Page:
Thank you all for your advice and experience. Any thread hijacking was welcome Praxichys! Clearly a 700 mm column is not as good a choice as I thought. I'll probably end up getting a 500 mm/30 mm ID instead. This should suffice for most things. I guess given the smaller column diameter Raschig rings of 6 mm are the best suited now.

I intend to use my column with a total condenser and liquid reflux divider, so I won't need to carefully regulate the condenser temperature.

Also regarding the limited batch size when using a glass boiling flask: There are ground glass to NPT threaded adapters on the market.

I think using a metal boiling pot and a glass column could work. Or even just a glass condenser for the first separation pass. This would save time and money on making a custom copper condenser when a liebig condenser is basically the same thing, and most of us already have a liebig.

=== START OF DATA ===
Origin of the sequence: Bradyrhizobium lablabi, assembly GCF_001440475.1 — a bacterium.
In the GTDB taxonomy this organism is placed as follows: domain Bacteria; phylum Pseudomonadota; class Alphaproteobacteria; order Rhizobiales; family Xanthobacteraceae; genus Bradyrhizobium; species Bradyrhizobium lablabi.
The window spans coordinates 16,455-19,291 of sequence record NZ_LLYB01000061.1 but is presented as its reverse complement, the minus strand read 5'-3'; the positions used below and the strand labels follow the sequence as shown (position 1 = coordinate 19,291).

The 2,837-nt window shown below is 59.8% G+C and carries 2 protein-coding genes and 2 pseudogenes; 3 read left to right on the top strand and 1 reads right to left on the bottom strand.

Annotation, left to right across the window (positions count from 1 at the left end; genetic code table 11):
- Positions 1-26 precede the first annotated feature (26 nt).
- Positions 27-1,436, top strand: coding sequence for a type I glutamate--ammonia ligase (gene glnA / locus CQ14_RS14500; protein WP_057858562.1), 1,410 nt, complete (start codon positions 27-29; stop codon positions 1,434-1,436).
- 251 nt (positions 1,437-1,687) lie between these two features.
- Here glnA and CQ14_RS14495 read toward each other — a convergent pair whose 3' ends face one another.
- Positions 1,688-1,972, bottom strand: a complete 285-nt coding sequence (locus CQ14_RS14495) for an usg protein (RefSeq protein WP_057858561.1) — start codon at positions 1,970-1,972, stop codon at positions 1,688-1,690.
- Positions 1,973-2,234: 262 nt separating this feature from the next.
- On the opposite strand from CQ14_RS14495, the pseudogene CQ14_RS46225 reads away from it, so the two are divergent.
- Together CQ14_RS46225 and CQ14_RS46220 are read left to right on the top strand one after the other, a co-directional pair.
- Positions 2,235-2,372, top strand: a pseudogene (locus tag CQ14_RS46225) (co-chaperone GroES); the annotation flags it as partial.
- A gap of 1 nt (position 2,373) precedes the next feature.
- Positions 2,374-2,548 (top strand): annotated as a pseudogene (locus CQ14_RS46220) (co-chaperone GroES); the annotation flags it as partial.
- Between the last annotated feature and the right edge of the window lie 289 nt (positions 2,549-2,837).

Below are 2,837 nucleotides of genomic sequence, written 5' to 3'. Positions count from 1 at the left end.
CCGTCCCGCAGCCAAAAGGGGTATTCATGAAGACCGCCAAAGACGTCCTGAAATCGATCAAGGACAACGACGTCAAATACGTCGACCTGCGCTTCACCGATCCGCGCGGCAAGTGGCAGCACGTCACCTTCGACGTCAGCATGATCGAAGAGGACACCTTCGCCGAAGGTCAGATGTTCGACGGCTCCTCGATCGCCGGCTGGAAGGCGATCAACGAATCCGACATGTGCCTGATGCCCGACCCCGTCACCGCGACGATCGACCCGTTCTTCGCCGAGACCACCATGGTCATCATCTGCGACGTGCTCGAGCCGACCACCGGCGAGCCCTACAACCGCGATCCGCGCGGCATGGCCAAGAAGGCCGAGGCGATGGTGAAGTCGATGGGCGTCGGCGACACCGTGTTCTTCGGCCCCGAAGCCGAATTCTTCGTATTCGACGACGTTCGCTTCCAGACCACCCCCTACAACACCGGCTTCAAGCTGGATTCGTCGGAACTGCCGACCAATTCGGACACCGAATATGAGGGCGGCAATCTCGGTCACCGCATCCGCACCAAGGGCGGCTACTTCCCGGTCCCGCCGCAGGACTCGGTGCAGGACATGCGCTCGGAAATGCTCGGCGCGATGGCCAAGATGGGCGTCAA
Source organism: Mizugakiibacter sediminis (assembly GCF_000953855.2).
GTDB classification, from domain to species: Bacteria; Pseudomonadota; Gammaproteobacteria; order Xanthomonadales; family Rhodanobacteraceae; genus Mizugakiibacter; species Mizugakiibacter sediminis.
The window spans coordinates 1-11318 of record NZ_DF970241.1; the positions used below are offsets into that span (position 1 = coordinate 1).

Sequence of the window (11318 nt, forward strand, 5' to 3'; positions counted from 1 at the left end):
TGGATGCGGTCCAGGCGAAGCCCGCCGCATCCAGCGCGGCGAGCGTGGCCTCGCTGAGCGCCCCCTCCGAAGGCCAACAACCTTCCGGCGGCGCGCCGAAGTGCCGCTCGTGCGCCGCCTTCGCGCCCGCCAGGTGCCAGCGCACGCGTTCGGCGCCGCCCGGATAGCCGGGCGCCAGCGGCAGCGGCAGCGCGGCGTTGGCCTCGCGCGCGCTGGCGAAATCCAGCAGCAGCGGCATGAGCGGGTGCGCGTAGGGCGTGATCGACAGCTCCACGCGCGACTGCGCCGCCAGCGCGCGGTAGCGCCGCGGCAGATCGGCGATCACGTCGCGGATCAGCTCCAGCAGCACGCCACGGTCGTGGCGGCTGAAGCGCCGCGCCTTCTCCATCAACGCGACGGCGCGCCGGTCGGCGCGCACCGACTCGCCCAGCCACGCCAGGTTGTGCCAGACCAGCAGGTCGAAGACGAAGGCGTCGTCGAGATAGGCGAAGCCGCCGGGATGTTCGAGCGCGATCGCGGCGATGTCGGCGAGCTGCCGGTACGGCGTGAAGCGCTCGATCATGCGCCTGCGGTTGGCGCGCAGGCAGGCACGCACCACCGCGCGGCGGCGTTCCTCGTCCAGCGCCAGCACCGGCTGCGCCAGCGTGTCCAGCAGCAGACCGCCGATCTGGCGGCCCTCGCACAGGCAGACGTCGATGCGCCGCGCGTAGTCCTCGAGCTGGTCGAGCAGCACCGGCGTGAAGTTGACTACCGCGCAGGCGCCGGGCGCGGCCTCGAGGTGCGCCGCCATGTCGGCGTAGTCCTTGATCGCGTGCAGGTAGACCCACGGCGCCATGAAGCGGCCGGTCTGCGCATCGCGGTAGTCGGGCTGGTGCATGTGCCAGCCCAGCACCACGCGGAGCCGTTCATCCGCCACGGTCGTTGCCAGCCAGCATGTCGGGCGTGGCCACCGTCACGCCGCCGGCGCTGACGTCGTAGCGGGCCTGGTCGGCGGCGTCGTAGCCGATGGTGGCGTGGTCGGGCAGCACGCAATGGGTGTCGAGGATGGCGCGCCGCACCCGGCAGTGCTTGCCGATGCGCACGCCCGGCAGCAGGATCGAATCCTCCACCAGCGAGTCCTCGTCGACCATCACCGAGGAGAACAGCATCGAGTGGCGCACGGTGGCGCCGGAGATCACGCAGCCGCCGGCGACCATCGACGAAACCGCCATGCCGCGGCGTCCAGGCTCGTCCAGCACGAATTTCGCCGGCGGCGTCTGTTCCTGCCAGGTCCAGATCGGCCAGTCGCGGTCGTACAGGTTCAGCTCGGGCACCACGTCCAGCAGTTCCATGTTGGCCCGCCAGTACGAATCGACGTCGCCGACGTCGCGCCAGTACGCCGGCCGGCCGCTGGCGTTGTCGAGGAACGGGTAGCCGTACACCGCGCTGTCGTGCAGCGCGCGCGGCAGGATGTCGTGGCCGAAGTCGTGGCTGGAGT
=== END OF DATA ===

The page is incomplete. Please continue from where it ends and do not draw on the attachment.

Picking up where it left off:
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[*] posted on 22-10-2019 at 23:51


If you have a large pot then I assume that there will be a lot of heat input,
which needs to be removed by the reflux condenser (and some via the column),
so size your reflux condenser to match the heat input,
e.g. not a Leibig, West or Allihn.
and definitely not a Davies type that would blow out your product.
Something like a double surface or Graham or Dimroth would be more suitable.
Using definitions found here: https://en.wikipedia.org/wiki/Condenser_(laboratory)

Your ultimate throughput should be limitited only by the column ... not flooding.

For reference; my column is c25mm i.d. and using 6mm glass spheres ve ethanol:water